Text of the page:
We allowed appeal primarily to determine whether the burden of persuasion rests upon the party offering, or the party opposing, a motion to modify a previously-entered order placing court records under seal. See In re Estate of duPont, 603 Pa. 149, 150, 982 A.2d 1225, 1226 (2009) (per curiam).
Appellant contends that there is a general presumption that judicial records are open to the public, and proffers that this openness enhances public confidence in, and understanding of, the judicial system. He argues that the Superior Court failed to give sufficient weight to the public's right of access to such records, which he states derives from common law principles that pre-date the Constitution, and is enshrined in both the state and federal charters. See U.S. CONST. amend. I; PA. CONST. art. I, §11. Under the proper approach, according to Appellant, the trial court should require the party seeking closure (in this case, duPont's estate) to rebut the general presumption of openness by showing that closure serves an important governmental interest and there is no less restrictive way to advance that interest. Appellant thus takes issue with the orphans' court's determination that the continuing need for privacy is inherent in the nature of the case, and with its consequent decision to relieve duPont's estate of the obligation to come forward with proof that the sensitive and personal nature of the records involved requires their continuing impoundment. He posits that the court's actions in this regard placed him in an impossible situation, namely, that he can only hope to establish the "good cause" needed to unseal the record if he is able to inspect that record.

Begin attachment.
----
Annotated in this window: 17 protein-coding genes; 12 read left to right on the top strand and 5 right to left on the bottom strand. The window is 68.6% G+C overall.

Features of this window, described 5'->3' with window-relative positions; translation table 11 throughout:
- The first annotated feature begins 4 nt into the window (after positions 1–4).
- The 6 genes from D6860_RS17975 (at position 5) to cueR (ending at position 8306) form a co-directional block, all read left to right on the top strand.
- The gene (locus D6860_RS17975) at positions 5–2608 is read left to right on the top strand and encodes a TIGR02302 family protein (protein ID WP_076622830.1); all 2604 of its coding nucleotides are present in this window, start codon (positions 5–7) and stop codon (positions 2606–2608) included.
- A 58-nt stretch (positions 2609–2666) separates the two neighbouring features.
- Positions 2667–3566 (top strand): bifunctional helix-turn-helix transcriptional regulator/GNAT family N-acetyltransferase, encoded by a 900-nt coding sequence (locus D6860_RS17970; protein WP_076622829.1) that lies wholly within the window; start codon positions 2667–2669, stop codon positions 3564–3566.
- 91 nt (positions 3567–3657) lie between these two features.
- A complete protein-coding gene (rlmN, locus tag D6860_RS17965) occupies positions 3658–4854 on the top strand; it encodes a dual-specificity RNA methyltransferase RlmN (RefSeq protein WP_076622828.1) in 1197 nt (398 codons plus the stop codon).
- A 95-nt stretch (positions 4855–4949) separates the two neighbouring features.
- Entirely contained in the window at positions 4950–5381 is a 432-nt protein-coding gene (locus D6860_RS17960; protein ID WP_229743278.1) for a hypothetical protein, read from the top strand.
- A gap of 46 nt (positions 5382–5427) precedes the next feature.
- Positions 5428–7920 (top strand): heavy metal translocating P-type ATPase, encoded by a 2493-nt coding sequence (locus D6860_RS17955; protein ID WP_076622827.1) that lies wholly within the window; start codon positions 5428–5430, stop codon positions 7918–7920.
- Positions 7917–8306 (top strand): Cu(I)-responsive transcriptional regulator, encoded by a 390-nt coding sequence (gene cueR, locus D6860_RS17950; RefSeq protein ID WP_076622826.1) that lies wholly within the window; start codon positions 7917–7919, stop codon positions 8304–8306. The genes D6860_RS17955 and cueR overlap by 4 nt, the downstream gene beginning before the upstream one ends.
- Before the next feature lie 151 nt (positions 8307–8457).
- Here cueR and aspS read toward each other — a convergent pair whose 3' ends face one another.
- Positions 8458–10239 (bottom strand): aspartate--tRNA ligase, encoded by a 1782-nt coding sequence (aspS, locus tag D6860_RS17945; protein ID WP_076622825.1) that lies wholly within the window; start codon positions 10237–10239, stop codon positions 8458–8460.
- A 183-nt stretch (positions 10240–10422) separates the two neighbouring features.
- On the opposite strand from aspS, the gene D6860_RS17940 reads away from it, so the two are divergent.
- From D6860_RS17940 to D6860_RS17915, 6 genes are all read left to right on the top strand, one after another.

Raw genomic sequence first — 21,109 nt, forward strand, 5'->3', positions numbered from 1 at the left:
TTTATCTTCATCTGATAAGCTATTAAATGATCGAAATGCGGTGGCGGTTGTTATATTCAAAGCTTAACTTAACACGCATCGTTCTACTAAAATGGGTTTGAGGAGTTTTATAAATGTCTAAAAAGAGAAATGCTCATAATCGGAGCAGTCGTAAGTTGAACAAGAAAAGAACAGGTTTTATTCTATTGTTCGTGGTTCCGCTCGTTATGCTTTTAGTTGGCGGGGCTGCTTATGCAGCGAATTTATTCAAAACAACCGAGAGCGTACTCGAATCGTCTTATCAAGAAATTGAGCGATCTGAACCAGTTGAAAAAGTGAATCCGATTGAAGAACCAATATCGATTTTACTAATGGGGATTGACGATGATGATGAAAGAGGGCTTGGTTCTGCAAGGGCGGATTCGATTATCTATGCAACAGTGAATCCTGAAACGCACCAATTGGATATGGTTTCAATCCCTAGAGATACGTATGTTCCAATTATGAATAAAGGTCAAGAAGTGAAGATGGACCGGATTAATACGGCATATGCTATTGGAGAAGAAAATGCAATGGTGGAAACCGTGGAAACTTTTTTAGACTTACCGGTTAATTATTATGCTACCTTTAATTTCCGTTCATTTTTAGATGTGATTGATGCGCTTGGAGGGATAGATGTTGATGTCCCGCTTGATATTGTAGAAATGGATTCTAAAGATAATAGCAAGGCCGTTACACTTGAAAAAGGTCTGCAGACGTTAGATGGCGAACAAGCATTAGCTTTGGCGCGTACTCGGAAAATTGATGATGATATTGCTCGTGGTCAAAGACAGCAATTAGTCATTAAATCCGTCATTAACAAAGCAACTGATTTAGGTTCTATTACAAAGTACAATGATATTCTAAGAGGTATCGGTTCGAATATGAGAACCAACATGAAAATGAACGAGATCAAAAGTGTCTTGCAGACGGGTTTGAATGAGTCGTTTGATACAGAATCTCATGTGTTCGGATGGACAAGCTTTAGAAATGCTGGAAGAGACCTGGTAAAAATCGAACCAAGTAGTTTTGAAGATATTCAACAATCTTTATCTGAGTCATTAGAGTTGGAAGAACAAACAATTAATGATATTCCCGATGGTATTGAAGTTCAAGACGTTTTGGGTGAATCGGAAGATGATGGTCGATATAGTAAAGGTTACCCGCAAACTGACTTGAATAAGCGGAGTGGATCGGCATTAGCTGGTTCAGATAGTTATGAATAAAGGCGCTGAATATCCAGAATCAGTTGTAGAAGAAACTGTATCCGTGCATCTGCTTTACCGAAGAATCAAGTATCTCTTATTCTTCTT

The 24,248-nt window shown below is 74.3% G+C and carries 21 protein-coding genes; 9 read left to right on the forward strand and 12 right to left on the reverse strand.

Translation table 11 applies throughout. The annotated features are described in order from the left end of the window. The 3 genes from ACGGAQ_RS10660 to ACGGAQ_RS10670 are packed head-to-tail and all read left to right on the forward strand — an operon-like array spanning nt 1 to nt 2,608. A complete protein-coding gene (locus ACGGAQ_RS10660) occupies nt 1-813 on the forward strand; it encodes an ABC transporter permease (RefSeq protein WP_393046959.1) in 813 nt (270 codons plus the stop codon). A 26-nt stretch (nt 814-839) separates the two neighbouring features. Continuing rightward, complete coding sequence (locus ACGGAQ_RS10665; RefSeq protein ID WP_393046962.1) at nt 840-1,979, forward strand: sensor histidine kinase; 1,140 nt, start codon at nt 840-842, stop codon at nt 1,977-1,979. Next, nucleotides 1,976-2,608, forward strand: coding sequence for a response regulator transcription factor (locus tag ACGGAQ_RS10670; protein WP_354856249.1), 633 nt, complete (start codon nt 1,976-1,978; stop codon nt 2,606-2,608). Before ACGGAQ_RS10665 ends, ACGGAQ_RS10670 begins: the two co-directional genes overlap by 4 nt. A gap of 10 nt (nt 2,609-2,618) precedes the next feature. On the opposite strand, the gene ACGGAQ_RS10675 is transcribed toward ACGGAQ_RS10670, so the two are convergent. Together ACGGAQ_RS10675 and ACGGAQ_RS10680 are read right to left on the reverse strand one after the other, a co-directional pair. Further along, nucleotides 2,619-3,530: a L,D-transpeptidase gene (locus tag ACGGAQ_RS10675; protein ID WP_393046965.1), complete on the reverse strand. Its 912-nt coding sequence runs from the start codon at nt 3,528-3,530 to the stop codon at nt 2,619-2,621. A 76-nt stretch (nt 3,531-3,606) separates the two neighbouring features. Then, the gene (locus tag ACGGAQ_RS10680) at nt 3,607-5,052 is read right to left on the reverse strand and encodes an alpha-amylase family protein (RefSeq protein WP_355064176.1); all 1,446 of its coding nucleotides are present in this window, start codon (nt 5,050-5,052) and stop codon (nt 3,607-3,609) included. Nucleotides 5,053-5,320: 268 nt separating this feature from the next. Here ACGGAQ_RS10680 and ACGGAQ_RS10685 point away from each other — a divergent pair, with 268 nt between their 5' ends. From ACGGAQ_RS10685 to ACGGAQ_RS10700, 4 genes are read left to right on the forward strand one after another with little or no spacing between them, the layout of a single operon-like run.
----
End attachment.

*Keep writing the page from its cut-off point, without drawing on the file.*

As for the Superior Court's observation that Appellant's position is unusual in that he is asking the court to unseal a previously-sealed record, Appellant maintains that, in light of the overriding presumption of openness, the same standard should apply as if he were opposing the initial closure of the record. He also advocates that this Court adopt the reasoning of the Third Circuit in In re Cendant Corporation, 260 F.3d 183 (3d Cir. 2001). In that matter, the court suggested that, even where an order requiring confidentiality had properly issued in the first instance, the order should be lifted at the earliest possible moment when the reasons supporting it no longer exist, and that any continued closure should be predicated on "current evidence" showing how public dissemination of the materials would cause harm in the present timeframe. Id. at 196.